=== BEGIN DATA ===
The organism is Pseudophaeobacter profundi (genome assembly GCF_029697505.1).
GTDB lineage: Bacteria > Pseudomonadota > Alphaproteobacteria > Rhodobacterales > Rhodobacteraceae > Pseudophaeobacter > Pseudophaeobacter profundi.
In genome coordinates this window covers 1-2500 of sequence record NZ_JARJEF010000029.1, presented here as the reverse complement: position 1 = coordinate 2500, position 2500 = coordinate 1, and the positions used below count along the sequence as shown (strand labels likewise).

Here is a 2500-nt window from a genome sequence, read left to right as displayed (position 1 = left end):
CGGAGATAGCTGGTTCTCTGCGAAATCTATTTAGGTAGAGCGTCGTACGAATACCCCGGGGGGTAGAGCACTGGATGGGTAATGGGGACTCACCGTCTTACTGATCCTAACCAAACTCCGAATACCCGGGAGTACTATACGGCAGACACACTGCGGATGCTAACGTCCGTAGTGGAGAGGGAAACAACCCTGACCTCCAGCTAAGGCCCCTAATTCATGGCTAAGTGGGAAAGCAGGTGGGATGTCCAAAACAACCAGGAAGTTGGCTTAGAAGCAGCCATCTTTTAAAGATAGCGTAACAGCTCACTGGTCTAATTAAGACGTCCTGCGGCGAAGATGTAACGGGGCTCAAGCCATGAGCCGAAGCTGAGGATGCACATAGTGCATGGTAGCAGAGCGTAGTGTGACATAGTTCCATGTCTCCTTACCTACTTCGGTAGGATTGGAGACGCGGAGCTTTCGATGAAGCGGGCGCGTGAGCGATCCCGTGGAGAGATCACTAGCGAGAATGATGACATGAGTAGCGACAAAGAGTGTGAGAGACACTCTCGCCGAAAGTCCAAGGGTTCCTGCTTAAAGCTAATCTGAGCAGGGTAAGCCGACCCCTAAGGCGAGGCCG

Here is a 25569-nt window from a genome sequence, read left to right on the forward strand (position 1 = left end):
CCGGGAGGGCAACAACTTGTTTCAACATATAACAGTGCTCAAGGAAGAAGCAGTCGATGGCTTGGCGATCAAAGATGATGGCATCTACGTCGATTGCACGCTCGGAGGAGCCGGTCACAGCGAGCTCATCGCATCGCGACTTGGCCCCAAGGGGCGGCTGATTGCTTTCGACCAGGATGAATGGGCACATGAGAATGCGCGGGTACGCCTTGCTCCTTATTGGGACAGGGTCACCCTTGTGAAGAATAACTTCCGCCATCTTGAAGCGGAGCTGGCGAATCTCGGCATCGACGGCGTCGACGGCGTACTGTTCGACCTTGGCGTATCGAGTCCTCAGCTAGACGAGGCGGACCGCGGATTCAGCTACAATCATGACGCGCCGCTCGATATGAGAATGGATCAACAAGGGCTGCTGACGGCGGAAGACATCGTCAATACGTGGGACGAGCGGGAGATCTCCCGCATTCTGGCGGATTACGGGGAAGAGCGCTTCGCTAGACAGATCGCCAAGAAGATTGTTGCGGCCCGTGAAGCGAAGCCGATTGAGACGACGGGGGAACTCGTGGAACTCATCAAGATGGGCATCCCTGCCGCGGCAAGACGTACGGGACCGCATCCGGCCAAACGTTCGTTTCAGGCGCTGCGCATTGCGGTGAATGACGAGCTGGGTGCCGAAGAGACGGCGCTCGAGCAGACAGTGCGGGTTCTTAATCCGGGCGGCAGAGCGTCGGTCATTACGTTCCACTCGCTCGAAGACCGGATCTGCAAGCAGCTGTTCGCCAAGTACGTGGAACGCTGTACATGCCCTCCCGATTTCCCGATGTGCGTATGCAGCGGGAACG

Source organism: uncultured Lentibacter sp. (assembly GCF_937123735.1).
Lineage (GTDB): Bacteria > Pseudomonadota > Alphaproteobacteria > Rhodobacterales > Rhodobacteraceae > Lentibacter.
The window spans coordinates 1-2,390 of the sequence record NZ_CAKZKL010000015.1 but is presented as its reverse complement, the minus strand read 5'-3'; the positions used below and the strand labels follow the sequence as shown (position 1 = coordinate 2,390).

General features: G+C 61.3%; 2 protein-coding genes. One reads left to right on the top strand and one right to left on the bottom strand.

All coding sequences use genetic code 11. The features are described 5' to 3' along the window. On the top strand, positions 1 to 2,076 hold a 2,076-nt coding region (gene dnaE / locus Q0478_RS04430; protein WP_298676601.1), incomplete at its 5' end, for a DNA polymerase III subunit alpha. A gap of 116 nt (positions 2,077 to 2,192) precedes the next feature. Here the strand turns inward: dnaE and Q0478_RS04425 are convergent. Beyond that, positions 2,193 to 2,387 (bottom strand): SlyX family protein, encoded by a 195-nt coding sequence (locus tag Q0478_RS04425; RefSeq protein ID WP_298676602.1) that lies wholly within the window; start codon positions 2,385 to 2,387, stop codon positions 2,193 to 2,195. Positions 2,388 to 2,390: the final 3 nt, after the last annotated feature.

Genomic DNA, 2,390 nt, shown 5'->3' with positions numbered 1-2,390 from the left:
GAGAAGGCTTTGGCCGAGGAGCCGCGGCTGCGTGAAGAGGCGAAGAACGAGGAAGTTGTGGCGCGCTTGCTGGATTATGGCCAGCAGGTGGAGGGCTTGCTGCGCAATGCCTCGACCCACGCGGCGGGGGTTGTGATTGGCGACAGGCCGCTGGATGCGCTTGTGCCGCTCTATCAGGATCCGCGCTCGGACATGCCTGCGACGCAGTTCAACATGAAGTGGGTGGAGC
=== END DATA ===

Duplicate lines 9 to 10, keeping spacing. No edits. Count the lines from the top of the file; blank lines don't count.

Lineage (GTDB): Bacteria > Pseudomonadota > Alphaproteobacteria > Rhodobacterales > Rhodobacteraceae > Lentibacter.
The window spans coordinates 1-2,390 of the sequence record NZ_CAKZKL010000015.1 but is presented as its reverse complement, the minus strand read 5'-3'; the positions used below and the strand labels follow the sequence as shown (position 1 = coordinate 2,390).